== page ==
Posted 24th January 2012
Ok, so this may seem like a controversial claim – I have spoken to many a cook who has failed to get it right, and I was fully expecting my homemade hummus to be a let-down as a result, but this recipe is seriously good.
A bit about the recipe – we got it from a website dedicated to hummus, that’s right, a website just about hummus! They seemed to know what they were doing, and the recipe had hundreds of comments on it, so we decided to give it a go.
I think the important bit is getting good DRY chickpeas and making sure they are sparkling clean before cooking – or that’s what the comments seemed to say! I bought the chickpeas from Waitrose – they seemed pretty tiny in their packet, which is good according to the hummus experts!
It was so good, we thought it would be rude not to share!
Warning: You will need a food processor.
240g dried chickpeas (the smallest you can find)
juice from 1 squeezed lemons
1-2 garlic cloves
1/2 teaspoon cumin
1 tablespoon + 1/8-1/4 teaspoon bicarbonate of soda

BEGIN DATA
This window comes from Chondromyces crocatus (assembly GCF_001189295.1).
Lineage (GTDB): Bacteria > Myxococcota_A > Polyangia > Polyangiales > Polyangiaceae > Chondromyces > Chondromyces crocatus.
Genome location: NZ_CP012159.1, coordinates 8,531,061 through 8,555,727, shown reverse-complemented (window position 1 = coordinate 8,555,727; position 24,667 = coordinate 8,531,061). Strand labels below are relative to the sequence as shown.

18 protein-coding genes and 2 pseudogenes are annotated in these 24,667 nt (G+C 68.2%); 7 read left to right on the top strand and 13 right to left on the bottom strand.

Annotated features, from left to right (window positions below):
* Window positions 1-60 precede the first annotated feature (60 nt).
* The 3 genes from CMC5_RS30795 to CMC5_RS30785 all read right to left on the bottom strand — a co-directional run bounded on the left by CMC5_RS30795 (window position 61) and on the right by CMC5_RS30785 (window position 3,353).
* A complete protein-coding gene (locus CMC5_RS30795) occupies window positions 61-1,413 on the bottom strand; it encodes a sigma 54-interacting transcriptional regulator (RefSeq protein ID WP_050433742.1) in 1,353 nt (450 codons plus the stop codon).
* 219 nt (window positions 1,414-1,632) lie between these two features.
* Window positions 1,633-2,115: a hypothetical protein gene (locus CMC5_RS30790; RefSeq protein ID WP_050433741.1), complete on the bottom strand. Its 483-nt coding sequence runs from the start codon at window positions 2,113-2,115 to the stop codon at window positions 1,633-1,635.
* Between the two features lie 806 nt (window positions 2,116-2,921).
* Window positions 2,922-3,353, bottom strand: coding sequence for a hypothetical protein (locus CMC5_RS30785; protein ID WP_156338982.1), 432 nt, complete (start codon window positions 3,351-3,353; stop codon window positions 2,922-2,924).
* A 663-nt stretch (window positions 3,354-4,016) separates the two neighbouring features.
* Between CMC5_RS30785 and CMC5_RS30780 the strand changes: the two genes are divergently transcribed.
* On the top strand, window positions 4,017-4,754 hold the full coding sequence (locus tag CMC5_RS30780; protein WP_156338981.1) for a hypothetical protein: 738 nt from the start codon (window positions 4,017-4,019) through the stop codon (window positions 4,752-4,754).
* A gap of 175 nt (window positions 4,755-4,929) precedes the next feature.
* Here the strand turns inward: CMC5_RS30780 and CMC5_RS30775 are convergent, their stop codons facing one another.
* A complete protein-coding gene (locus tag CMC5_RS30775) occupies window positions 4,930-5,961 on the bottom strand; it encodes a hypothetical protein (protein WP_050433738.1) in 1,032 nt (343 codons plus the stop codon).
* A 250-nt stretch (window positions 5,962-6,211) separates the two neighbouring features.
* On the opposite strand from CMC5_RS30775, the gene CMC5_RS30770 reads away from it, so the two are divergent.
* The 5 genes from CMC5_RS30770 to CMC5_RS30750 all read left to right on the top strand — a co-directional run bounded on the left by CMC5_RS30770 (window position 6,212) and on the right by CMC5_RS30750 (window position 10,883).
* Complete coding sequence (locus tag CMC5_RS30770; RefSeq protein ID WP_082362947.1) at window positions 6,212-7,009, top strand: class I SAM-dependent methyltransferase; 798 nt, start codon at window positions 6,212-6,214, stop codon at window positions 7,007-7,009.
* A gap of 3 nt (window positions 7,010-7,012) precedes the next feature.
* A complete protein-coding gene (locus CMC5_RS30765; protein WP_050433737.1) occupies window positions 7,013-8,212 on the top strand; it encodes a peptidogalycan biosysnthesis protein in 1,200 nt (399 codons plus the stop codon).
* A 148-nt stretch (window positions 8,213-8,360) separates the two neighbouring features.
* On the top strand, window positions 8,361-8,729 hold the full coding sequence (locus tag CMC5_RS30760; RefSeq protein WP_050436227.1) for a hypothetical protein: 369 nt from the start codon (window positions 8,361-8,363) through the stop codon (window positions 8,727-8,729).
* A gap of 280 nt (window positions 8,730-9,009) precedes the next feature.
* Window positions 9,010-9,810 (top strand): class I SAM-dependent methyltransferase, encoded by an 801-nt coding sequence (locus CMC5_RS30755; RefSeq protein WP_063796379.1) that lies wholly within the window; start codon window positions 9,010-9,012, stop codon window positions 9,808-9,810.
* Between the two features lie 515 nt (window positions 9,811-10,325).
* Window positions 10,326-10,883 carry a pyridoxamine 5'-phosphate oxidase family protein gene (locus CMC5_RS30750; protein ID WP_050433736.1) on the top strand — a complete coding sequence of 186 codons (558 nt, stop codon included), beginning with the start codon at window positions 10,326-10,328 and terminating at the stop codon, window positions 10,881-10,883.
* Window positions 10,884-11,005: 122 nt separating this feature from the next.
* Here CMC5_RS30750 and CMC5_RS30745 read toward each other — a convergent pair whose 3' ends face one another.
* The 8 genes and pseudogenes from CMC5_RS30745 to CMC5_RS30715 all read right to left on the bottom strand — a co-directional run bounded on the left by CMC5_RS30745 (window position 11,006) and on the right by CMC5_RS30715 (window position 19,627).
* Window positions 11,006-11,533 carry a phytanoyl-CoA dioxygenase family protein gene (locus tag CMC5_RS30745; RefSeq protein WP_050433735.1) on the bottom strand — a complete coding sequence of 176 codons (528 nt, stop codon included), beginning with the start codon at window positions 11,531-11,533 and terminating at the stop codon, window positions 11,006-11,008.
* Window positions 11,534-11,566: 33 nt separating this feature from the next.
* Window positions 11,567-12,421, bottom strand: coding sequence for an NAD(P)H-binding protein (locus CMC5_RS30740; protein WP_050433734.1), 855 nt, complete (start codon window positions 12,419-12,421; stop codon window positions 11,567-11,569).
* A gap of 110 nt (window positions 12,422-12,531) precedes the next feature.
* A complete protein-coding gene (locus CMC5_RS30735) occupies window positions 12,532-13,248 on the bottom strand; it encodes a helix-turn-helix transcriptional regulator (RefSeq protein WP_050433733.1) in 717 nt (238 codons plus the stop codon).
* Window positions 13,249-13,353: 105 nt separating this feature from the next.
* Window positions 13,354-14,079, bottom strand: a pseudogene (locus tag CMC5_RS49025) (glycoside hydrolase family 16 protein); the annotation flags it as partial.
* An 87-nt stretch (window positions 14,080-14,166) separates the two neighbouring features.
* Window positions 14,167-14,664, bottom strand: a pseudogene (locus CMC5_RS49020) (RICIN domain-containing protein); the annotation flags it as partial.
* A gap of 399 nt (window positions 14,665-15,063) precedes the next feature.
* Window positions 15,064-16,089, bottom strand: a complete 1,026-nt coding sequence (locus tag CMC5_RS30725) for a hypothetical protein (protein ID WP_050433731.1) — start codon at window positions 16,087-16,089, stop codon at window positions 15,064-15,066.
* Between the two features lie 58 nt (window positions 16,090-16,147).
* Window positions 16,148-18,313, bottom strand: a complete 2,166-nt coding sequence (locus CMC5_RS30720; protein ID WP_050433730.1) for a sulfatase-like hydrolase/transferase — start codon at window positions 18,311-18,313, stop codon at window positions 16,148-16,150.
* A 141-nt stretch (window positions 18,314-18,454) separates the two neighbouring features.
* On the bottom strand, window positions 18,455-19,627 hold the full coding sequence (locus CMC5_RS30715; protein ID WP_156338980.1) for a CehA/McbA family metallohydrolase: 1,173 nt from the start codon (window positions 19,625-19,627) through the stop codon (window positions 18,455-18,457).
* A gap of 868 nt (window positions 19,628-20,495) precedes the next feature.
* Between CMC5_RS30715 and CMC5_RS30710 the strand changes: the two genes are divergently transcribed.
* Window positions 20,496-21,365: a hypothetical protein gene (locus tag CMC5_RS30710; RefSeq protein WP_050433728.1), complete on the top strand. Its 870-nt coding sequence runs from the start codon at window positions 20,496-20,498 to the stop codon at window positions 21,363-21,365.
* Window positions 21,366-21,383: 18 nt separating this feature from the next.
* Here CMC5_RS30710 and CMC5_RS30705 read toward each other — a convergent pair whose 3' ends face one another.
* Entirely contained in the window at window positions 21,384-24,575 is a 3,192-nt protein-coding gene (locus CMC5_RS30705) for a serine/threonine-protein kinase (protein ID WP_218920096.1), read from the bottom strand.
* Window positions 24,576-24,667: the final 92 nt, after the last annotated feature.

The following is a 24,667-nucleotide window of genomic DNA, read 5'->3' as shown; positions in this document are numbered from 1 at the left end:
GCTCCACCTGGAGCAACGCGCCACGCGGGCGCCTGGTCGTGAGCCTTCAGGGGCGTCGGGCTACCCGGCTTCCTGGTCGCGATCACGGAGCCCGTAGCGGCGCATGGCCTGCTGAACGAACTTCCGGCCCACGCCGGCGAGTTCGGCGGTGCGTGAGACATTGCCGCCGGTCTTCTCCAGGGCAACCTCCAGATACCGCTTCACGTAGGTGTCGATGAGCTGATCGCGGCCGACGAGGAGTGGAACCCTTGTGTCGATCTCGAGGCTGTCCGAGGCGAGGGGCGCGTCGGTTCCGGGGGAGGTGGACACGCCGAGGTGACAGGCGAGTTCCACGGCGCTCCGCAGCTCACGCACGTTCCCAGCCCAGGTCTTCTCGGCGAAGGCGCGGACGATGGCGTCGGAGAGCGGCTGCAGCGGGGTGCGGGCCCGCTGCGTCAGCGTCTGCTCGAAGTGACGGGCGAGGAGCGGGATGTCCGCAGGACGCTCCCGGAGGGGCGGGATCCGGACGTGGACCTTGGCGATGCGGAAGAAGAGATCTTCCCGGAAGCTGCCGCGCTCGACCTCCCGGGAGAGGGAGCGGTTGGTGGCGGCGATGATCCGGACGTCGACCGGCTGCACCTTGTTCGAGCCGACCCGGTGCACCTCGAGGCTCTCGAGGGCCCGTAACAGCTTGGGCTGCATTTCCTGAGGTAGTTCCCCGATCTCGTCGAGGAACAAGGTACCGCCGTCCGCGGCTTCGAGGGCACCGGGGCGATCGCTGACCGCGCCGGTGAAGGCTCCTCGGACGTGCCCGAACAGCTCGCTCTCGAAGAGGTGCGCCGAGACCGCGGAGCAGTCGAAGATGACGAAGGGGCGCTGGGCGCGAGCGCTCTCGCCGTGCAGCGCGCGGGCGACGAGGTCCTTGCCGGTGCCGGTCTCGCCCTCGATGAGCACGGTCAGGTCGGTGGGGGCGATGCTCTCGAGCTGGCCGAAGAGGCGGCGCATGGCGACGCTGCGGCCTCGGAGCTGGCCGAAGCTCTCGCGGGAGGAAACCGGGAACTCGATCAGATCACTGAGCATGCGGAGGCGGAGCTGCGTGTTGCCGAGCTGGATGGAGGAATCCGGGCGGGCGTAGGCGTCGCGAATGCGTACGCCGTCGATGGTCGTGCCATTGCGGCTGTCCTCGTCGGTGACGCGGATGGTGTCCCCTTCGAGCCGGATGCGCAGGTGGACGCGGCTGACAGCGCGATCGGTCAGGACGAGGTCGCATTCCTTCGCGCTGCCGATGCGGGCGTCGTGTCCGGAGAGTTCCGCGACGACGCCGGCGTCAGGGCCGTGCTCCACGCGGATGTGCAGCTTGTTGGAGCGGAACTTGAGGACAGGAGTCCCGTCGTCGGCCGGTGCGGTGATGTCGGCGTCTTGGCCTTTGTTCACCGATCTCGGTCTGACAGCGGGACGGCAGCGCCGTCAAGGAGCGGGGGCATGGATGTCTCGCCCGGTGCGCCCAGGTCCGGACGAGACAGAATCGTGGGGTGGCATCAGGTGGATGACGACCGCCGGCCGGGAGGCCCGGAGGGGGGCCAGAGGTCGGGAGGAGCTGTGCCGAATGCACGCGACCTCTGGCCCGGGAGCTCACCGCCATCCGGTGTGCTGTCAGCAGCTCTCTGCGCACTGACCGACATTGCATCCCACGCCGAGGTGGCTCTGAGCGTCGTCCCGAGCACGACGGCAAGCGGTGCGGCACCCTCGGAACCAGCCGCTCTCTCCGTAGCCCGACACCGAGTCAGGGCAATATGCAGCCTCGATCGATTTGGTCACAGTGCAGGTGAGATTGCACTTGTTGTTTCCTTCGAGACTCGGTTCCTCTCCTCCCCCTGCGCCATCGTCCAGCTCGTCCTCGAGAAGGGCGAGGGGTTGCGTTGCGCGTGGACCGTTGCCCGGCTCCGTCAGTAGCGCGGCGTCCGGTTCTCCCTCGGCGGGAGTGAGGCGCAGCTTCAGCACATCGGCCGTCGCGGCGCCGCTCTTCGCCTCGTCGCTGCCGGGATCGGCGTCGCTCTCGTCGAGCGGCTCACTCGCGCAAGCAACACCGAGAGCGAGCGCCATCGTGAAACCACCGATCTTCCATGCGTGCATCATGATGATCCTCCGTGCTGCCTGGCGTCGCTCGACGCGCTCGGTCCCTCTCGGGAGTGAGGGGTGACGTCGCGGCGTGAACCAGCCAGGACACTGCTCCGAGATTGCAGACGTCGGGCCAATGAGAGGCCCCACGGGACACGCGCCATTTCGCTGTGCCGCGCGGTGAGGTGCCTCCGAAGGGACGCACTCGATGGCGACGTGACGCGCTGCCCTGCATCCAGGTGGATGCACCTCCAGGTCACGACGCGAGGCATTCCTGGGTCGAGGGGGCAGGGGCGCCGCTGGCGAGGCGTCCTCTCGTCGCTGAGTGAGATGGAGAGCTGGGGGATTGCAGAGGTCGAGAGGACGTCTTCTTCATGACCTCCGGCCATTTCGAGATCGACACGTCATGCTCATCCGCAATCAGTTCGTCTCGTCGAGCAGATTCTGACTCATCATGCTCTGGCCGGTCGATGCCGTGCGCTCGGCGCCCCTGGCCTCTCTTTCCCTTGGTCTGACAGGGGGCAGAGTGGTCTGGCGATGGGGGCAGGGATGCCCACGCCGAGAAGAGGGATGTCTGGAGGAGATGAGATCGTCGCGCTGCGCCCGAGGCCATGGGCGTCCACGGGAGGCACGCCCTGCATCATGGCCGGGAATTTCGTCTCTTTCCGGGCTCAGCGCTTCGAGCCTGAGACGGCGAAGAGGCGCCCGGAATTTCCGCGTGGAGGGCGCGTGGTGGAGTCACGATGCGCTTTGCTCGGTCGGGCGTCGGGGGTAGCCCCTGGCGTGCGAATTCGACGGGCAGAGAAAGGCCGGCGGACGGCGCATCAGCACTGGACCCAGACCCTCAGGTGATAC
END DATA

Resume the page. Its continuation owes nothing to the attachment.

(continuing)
1. Poor the chickpeas over a large plate. Go over them and look for damaged grains small stones, or any other thing you would rather leave out of the plate.
2. Wash the chickpeas several times, until the water is transparent. Soak them in clean water over night with 1 tablespoon of bicarbonate of soda. Then, wash it, and soak again in tap water for a few more hours. The grains should absorb most of the water and almost double in volume.
3. Wash the chickpeas well and put them in a large pot. Cover with water, add the rest bicarbonate of soda and NO salt. Cook until the grains are very easily smashed when pressed between two fingers. It should take around 1-1.5 hours, during which it is advised to switch the water once again, and remove the peels and foam which float over the cooking water. When done, sieve the grains and keep the cooking water.
4. Put the chickpeas into a food processor and grind well. Leave it to chill a little while before you continue.
5. Add the tahini and the rest of the ingredients and go on with the food processor until you get the desired texture. If the hummus is too thick, add some of the cooking water. It should be thinner than the actual desired texture.
Serve with some good olive oil and chopped parsley.
This is seriously better than any pot – we added quite a lot of the cooking water to get it to the right consistency, and a touch more lemon juice, but you need to taste it and judge it for yourself!
I served this with sweet potato falafels (good for baking) recipe to come soon, cabbage, carrots, pitta and pickles – inspired by Eat a Pitta in St Nick’s market! Delish.